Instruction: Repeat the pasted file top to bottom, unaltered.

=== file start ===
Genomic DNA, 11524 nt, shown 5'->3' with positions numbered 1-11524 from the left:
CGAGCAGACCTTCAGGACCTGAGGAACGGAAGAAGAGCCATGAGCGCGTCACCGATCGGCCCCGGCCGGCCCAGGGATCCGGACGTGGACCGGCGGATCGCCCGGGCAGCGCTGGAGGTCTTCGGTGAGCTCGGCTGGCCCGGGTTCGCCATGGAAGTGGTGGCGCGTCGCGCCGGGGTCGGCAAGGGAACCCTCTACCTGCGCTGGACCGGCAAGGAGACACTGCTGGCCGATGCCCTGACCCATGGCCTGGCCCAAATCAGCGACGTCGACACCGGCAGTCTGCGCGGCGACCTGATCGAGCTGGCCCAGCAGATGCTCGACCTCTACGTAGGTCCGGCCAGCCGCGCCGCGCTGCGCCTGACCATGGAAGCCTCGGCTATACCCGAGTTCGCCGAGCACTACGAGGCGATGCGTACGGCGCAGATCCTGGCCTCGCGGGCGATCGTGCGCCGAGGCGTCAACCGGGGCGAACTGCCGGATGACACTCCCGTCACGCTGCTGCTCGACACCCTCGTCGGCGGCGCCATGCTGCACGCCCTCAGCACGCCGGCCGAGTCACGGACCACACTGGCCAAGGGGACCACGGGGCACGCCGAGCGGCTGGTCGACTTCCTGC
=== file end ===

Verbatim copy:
Genomic DNA, 11524 nt, shown 5'->3' with positions numbered 1-11524 from the left:
CGAGCAGACCTTCAGGACCTGAGGAACGGAAGAAGAGCCATGAGCGCGTCACCGATCGGCCCCGGCCGGCCCAGGGATCCGGACGTGGACCGGCGGATCGCCCGGGCAGCGCTGGAGGTCTTCGGTGAGCTCGGCTGGCCCGGGTTCGCCATGGAAGTGGTGGCGCGTCGCGCCGGGGTCGGCAAGGGAACCCTCTACCTGCGCTGGACCGGCAAGGAGACACTGCTGGCCGATGCCCTGACCCATGGCCTGGCCCAAATCAGCGACGTCGACACCGGCAGTCTGCGCGGCGACCTGATCGAGCTGGCCCAGCAGATGCTCGACCTCTACGTAGGTCCGGCCAGCCGCGCCGCGCTGCGCCTGACCATGGAAGCCTCGGCTATACCCGAGTTCGCCGAGCACTACGAGGCGATGCGTACGGCGCAGATCCTGGCCTCGCGGGCGATCGTGCGCCGAGGCGTCAACCGGGGCGAACTGCCGGATGACACTCCCGTCACGCTGCTGCTCGACACCCTCGTCGGCGGCGCCATGCTGCACGCCCTCAGCACGCCGGCCGAGTCACGGACCACACTGGCCAAGGGGACCACGGGGCACGCCGAGCGGCTGGTCGACTTCCTGC